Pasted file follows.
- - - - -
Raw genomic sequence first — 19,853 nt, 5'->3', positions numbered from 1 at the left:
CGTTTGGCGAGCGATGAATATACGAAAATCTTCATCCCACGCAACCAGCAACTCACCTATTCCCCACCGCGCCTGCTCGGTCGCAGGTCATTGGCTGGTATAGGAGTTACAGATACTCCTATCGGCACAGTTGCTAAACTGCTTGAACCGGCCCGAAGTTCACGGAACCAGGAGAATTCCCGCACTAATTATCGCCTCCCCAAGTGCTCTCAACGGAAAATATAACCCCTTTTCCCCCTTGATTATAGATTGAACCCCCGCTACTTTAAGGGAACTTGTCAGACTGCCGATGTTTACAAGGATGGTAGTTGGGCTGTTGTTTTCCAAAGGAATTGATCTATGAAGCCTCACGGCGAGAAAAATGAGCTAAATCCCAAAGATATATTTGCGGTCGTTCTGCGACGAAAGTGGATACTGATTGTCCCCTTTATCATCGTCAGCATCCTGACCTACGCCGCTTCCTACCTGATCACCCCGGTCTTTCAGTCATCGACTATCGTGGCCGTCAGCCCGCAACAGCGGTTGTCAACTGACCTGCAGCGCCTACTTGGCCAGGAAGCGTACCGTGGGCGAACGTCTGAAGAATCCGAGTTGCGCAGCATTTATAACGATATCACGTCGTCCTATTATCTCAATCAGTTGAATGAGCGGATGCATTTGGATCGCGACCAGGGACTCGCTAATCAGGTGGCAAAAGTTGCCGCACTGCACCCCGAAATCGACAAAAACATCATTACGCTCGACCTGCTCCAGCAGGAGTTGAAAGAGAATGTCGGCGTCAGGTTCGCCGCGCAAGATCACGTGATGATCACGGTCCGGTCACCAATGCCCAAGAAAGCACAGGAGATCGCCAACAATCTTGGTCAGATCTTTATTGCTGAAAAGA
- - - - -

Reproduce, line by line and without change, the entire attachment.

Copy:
Raw genomic sequence first — 19,853 nt, 5'->3', positions numbered from 1 at the left:
CGTTTGGCGAGCGATGAATATACGAAAATCTTCATCCCACGCAACCAGCAACTCACCTATTCCCCACCGCGCCTGCTCGGTCGCAGGTCATTGGCTGGTATAGGAGTTACAGATACTCCTATCGGCACAGTTGCTAAACTGCTTGAACCGGCCCGAAGTTCACGGAACCAGGAGAATTCCCGCACTAATTATCGCCTCCCCAAGTGCTCTCAACGGAAAATATAACCCCTTTTCCCCCTTGATTATAGATTGAACCCCCGCTACTTTAAGGGAACTTGTCAGACTGCCGATGTTTACAAGGATGGTAGTTGGGCTGTTGTTTTCCAAAGGAATTGATCTATGAAGCCTCACGGCGAGAAAAATGAGCTAAATCCCAAAGATATATTTGCGGTCGTTCTGCGACGAAAGTGGATACTGATTGTCCCCTTTATCATCGTCAGCATCCTGACCTACGCCGCTTCCTACCTGATCACCCCGGTCTTTCAGTCATCGACTATCGTGGCCGTCAGCCCGCAACAGCGGTTGTCAACTGACCTGCAGCGCCTACTTGGCCAGGAAGCGTACCGTGGGCGAACGTCTGAAGAATCCGAGTTGCGCAGCATTTATAACGATATCACGTCGTCCTATTATCTCAATCAGTTGAATGAGCGGATGCATTTGGATCGCGACCAGGGACTCGCTAATCAGGTGGCAAAAGTTGCCGCACTGCACCCCGAAATCGACAAAAACATCATTACGCTCGACCTGCTCCAGCAGGAGTTGAAAGAGAATGTCGGCGTCAGGTTCGCCGCGCAAGATCACGTGATGATCACGGTCCGGTCACCAATGCCCAAGAAAGCACAGGAGATCGCCAACAATCTTGGTCAGATCTTTATTGCTGAAAAGA